Speaking is a practical skill and therefore the best way to prepare for the test is to gain the skill and put it into as much practice as possible. This way you can speak in English naturally and comfortably. The best approach is to engage in conversation with native speakers of English. Practice using the English language to give your opinion, describing problems and solutions, pronunciations and using contractions so as to sound more natural when speaking. Apart from listening to actual people, there are numerous resources to help you master the same skills such as websites and books.
Academic reading is aimed at three things: finding information, basic comprehension and learning. The only sure way to improve one’s reading skills is to read voraciously and regularly, more so university textbooks or other materials on a variety of subjects such as science, art and business that are written in an academic style. Today there is the advantage of the internet which is the richest source in which to fish for reading material.
TOEFL® is an abbreviation for Test of English as a Foreign Language. It is a standardized test of proficiency in the English language for non-native speakers with an interest in studying in an English-speaking country. It is developed and administered by the Educational Testing Service (ETS) and is one of the only two major English-language tests in the world over. On top of the test, the ETS TOEFL® Program avails tools and guides for preparing for the test and generally improving one’s skills in the English language.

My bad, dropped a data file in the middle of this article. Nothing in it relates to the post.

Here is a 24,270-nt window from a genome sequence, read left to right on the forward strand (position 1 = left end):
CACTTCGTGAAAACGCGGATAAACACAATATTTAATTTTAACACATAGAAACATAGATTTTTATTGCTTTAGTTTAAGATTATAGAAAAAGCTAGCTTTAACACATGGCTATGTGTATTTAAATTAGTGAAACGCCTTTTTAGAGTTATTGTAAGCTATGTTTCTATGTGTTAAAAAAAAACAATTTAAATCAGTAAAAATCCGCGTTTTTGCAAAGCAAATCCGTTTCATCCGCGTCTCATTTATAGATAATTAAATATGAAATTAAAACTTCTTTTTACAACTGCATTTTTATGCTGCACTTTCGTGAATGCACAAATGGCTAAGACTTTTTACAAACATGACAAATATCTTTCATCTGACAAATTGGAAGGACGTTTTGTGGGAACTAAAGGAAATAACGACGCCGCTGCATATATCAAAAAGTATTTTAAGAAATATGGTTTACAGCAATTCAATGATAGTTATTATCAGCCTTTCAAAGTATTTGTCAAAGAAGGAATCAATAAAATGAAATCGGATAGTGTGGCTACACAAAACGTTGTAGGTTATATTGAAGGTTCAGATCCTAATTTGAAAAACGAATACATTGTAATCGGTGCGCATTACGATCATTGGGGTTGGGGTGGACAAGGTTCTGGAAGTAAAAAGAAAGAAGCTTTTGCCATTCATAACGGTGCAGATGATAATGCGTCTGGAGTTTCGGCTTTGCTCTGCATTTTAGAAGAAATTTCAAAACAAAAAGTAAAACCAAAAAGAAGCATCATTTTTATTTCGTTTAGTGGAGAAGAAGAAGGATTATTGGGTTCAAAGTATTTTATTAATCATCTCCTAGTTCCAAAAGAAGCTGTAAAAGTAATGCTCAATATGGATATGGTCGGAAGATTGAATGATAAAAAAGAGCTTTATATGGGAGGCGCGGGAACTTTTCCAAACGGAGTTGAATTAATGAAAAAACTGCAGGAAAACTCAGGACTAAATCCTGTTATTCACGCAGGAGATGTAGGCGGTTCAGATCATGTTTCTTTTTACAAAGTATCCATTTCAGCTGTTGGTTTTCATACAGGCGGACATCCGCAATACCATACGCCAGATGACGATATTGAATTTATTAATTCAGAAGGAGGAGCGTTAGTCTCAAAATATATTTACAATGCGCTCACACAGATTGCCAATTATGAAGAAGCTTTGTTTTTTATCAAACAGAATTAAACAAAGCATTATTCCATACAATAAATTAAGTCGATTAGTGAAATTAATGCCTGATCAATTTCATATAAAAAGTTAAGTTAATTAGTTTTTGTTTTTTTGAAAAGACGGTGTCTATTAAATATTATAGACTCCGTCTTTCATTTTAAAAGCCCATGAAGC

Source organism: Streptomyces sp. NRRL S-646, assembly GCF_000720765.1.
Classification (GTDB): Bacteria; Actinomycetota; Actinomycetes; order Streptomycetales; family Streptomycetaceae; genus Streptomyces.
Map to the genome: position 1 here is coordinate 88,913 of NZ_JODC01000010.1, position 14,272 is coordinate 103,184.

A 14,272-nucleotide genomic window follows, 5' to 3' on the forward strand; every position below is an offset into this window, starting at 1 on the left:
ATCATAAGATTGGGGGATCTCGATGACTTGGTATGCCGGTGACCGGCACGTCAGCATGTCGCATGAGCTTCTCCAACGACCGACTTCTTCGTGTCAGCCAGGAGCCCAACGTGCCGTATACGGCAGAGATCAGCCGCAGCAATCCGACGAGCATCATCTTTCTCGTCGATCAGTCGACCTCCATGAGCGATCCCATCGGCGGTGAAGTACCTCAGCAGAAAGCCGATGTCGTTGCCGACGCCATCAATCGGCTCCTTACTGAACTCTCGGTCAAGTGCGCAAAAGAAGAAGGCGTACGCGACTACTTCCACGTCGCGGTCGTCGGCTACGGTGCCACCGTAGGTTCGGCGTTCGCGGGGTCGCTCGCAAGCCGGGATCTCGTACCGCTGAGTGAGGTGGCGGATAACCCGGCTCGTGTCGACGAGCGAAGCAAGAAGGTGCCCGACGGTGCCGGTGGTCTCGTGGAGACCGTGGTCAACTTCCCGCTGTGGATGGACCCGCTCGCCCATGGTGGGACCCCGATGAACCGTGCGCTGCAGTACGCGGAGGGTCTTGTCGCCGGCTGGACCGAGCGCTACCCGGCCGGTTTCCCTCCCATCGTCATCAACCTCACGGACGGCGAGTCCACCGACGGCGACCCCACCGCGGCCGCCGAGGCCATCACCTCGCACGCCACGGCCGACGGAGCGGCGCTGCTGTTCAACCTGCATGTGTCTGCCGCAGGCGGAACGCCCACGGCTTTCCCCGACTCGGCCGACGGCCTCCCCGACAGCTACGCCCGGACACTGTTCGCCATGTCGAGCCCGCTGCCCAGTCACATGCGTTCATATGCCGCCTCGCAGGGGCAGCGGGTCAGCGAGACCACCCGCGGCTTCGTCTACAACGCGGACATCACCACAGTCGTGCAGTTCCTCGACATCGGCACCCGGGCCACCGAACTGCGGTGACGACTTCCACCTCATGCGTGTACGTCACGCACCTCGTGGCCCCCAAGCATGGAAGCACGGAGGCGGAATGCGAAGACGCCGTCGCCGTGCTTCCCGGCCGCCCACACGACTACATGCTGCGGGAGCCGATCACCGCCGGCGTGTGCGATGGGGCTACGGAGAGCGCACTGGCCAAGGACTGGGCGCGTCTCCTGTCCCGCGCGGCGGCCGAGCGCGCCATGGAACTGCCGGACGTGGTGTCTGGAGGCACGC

The TOEFL® iBT test is a measure of a candidate’s ability to use and understand the English language at the University level. It evaluates how proficiently one is able to combine their listening, reading, speaking and writing skills for the best performance in academic tasks. Candidates are evaluated on all four levels.
The speaking section of the iBT TOEFL® test is a measure of how well you can express yourself in English effectively in an academic setting both inside and outside a classroom. There are two tasks under this section, all drawing on real-life situations that students encounter:
During a class, where students must be able to answer or ask questions, partake in academic discussions, give a summary of what they read and hear as well as express their views on the topics under discussion.
Outside the classroom. Students need to hold casual interactive conversations, express their views and generally communicate with people in such places as the bookstore, cafeteria or in the accommodation centers.